But before we get to the path that others may take without needing the weather-prediction capabilities of Riya, we have to look at how business models fundamentally vary. In particular, anything funded by VC’s (venture capitalists), have to have massive upside potential to interest them. VC’s probably wouldn’t invest in Sam’s Jams, unless Sam had the ability to sell to every jam-lover on the planet. And that’s unlikely, because jam making is a cottage industry with a relatively low barrier to entry and a well established distribution channel (eBay search).

Many business models fall somewhere between Riya and Sam’s Jams. In particular, any product that has long selling cycles into difficult markets. These are the subject of a sales technique called “Solution Selling.” Doing justice to describing Solution Selling, and the markets that need it would require its whole own post. Suffice to say, they’re generally more upscale products that require research and deliberation before the sale is made. The rule of 5 or 7 apply in these markets (5 or 7 interactions between customer and business before the sale occurs). Because making these sales take such a long time, and there are fewer prospective customers than in huge consumer markets, every prospect is gold. They must be fiercely competed over by only 2 or 3 vendors in the space. And the “relationship” between customer and company is paramount. An aside point is that margins are shrinking in these markets, forcing larger companies to buy smaller ones to remain profitable–ah, but that’s a subject for another post as well.

Such products are never going into the tornado. They’re too boring and special-interest. But its huge business full of competitive players who NEED that online exposure. Otherwise, they won’t be found when their relatively small prospective customer base goes searching. And when they do go searching, there’s really no telling what keywords they’re going to use. What keywords does someone use when looking for an order entry system that can measure product quantities in fluid ounces or unit length? Get it? It’s really obscure stuff with millions of dollars of customer relationships at stake… every instant of every day, as prospects go Googling.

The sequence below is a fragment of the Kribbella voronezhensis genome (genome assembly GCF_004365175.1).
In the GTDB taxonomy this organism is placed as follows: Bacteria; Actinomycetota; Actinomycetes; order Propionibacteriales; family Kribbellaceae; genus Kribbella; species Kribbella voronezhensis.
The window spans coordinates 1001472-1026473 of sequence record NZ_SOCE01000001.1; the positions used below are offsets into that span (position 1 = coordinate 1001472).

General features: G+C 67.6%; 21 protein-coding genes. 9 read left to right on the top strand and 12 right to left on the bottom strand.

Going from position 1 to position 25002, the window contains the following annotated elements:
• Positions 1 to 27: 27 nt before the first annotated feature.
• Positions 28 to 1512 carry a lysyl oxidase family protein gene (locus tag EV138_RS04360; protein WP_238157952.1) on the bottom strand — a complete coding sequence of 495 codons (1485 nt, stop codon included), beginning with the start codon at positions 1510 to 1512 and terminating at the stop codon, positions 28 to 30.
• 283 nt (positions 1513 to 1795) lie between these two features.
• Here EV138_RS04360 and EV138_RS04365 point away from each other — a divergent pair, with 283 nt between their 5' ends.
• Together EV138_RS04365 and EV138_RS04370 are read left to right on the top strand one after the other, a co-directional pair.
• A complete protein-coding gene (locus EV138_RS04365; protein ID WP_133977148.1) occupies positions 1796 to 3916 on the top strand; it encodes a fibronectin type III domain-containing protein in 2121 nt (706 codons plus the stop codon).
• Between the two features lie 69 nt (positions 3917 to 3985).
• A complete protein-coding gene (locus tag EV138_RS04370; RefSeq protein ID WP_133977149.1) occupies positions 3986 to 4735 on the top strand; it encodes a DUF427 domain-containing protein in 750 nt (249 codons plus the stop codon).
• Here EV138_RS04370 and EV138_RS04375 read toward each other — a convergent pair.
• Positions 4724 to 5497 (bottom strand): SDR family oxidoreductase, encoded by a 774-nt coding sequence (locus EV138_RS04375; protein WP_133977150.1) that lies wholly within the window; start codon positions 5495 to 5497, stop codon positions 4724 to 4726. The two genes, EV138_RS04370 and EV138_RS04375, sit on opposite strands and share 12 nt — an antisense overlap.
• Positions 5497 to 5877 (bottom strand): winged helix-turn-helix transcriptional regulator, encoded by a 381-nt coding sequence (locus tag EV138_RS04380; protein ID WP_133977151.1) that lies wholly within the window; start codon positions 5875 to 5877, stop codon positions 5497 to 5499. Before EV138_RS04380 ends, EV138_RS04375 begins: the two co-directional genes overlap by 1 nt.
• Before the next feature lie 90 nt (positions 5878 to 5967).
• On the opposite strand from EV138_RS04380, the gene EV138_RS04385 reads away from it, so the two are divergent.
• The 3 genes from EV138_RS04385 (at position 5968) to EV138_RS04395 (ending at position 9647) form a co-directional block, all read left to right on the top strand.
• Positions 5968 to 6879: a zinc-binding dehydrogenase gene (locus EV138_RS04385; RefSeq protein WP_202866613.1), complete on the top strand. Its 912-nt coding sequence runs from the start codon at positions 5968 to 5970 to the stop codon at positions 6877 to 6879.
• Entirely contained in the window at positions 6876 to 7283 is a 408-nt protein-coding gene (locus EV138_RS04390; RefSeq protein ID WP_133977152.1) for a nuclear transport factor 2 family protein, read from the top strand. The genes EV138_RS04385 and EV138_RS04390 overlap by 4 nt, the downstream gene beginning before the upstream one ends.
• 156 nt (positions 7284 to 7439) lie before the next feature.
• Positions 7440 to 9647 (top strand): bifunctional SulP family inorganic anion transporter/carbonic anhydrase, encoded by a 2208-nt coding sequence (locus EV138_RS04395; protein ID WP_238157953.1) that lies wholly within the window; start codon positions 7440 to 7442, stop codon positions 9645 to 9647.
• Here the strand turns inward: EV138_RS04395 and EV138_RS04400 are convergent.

HitTail is designed to bridge the gap between the massively popular tornado riding business model, and the lower-profile, but totally viable models of Sam’s Jams or Liquid Length Order Management Systems. By riding the tornado, HitTail is providing a means for the other types of businesses to reach their prospective customer base without spending a dime on advertising. While it is much more effective when supplemented by advertising and other online outreach efforts, HitTailing with enough patience, can be effective entirely on its own. It’s like the vendor golden ratio: cost, quality, speed–pick any two. HitTailing is choosing cost and quality, while sacrificing speed.

I believe that companies that need popularity the most are in it for the long haul, and view building their reputation as a long-term project. So, will HitTailing make your non-tornado-riding business massively popular without any of the factors in the question-stuffed paragraphs above? If you don’t have to pay back VC’s, then the answer may be yes, depending on your definition of massively popular. If your potential user base worldwide is 100,000 people, and you reach every one of them through HitTailing, and sell to 50% of them over the course of 10 years, is that massively popular?

I would say that the above scenario is a massive success within your market. And if you want more success, you would have to expand your market. Massive popularity comes with massive markets. If your product isn’t mainstream, don’t expect to be top of mind. But if your product has a clearly defined market of people who are able to talk to each other, and keep talking about you because they keep discovering you whenever they research, then you have achieved popularity saturation. Whatever customers have the potential of coming your way, eventually will. And we have documented cases of early HitTailers achieving that level of success. If there are any journalists out there who would like to talk about this, email us at hittail at connors dot com, and we’ll hook you up with folks who are ready to talk.

So, to put a fine point on it, your product doesn’t need to be designed and rigged to be catapulted to enormous popularity to be successful. But you do need to take advantage of those products and services that are designed to let you capture the maximum share of whatever market you’re in. Dominating natural search through HitTailing is the smartest and cheapest way to do this, although it will take some time. In time, you can build your business to dominate a super-niche, a category of businesses that was not possible before the easy ability to tap into the worldwide potential customer base, and to get your product to them with ease. Cottage industries can be category killers, if you choose your industry and keywords wisely.